International Questions
Population
Summary
Social Theory and the Environment
Thomas Robert Malthus (1766-1834)
Emile Durkheim (1858-1917)
The Durkheimian Conservative Legacy
Max Weber (1864-1920)
The Weberian Managerial Legacy
Karl Marx (1818-1883)
The Marxian Radical Legacy
Summary of the Paradigms
Exemplifying: Stories of Tropical Deforestation
A Conservative Account
A Managerial Account
A Radical Account
Population and the Environment
World Population: An Overview
How Important Is Population Growth for the Environment?
Demographic Transition Theory: Old and New
The Theory of the Demographic Transition: A Conservative Paradigm
History of the Demographic Transition
New Contributions to Transition Theory
Policy Implications of the New Transition Theory
The Emergence of Managerial, Neo-Malthusian Population Policy
Contraception and Family Planning
The Role of the United States in the Neo-Malthusian Managerial Paradigm
The Women's Movement and Neo-Malthusianism Managerialism
Critiques of the Neo-Malthusianism Managerial Paradigm
The Feminist Critique of Neo-Malthusianism
Summary
The Struggle over Hunger: Social and Ecological Dimensions
Food Production in Historical and Comparative Perspective
Productivity: Recent Trends and Future Projections
Production versus Distribution: Food Security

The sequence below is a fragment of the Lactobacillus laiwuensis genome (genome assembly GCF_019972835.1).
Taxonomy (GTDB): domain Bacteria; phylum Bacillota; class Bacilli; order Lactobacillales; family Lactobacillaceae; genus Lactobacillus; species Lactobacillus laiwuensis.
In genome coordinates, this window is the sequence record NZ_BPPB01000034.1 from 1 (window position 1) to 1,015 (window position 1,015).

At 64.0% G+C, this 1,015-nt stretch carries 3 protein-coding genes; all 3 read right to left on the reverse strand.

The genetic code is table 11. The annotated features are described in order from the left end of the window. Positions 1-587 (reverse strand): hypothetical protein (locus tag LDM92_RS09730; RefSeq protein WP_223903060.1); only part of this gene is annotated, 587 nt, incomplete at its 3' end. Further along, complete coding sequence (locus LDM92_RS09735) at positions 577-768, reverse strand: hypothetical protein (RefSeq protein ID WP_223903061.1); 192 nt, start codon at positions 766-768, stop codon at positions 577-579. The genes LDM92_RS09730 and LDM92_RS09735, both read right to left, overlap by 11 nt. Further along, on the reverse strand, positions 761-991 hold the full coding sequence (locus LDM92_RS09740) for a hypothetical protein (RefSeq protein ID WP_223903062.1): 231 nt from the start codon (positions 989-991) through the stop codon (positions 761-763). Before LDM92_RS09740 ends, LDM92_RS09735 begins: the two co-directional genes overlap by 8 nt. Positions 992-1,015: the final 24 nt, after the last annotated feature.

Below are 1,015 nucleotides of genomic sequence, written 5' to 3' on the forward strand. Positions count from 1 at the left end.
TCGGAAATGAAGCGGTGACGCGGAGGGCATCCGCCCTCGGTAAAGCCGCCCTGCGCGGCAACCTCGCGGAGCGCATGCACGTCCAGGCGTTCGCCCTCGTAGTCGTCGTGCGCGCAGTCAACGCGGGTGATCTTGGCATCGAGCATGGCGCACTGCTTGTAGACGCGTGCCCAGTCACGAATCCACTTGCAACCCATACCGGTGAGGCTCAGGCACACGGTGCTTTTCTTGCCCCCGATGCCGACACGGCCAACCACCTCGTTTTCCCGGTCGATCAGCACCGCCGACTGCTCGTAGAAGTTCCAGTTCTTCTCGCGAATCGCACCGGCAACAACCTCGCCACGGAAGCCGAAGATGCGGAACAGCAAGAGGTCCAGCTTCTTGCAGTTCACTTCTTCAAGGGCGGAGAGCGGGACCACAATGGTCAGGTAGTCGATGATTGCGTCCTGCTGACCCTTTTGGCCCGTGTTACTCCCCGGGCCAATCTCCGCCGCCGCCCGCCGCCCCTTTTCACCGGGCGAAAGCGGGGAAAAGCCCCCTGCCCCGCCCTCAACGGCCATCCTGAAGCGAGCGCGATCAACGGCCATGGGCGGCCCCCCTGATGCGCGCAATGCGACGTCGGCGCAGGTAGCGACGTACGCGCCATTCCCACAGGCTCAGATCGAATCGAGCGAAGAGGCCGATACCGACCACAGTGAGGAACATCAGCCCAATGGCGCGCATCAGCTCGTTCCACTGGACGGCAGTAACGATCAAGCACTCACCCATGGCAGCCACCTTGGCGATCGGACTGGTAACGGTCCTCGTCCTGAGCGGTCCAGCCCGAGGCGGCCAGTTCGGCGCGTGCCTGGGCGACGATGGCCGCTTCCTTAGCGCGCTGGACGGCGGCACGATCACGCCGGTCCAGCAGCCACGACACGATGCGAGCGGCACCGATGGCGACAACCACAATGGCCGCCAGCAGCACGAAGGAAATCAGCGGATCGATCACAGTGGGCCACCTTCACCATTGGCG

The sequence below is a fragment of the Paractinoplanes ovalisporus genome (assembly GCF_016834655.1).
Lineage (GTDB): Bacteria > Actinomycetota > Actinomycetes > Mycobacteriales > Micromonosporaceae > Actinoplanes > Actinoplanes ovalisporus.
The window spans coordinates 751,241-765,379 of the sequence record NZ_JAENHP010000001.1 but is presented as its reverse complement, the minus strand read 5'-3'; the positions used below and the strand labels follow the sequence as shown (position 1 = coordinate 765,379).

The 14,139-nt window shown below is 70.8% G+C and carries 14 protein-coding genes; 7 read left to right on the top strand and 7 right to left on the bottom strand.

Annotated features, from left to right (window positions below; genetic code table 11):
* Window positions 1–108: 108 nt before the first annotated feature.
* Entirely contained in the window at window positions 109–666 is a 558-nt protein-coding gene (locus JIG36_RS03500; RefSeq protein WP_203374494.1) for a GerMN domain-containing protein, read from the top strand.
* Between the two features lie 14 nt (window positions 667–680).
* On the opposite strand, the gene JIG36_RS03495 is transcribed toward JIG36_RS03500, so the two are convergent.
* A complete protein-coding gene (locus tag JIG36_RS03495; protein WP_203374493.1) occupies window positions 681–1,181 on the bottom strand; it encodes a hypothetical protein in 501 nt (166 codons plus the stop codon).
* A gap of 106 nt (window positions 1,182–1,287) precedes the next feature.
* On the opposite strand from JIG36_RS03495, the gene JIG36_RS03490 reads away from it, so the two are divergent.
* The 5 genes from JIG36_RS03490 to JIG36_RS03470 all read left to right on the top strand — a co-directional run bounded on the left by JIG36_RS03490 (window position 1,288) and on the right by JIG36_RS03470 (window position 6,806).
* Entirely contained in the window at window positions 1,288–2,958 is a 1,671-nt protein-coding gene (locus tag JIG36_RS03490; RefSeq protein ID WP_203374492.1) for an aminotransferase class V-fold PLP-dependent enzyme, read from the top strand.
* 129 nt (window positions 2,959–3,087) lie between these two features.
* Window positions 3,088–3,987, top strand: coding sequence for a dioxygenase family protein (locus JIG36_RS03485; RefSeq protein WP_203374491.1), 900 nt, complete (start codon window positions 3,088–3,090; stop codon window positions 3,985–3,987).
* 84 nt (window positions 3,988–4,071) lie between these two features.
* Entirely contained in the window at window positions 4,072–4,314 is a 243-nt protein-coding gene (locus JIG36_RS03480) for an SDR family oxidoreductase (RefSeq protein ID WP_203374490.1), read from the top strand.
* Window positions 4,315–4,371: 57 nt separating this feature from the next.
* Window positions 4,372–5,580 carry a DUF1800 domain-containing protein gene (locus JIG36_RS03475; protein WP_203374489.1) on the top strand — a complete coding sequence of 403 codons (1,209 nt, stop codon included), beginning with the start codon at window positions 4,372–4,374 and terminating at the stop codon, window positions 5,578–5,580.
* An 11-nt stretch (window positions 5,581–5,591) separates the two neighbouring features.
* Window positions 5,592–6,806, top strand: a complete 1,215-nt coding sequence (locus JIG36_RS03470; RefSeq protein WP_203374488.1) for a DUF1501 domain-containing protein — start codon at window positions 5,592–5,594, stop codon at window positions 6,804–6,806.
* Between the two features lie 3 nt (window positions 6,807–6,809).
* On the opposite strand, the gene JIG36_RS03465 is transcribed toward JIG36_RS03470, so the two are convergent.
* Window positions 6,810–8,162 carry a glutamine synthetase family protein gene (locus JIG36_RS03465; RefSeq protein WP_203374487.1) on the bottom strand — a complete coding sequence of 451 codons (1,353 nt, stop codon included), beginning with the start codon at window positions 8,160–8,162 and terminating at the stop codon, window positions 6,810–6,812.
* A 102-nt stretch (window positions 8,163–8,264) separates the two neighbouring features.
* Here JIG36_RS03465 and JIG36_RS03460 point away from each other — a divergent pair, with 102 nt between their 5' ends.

Crisis and Food Aid
Biophysical Constraints on Food Production
Land
Water
Energy
Environmental Degradation and Sustainability
Population Growth and Hunger: Theoretical Issues
Beyond the Green Revolution: Power, Inequality, and Food Distribution
The Costs of High-Yield Production
Improved Varieties and Genetic Diversity
Socioeconomic Effects of Green Revolution Technologies
Power and Unequal Access
Export Dependence
International Food Distribution and Marketing
Moving beyond the Green Revolution
Summing Up: The Potential of Global Agriculture
Energy and the Environment: the Reemerging Energy Crisis
World Primary Energy Demand
Global Fuel Mixes: The Present and the Foreseeable Future
World Crude Petroleum: Past, Present, and Future
The Birth of American Petroleum Dependency
The Growth of American Petroleum Dependency
Looking Back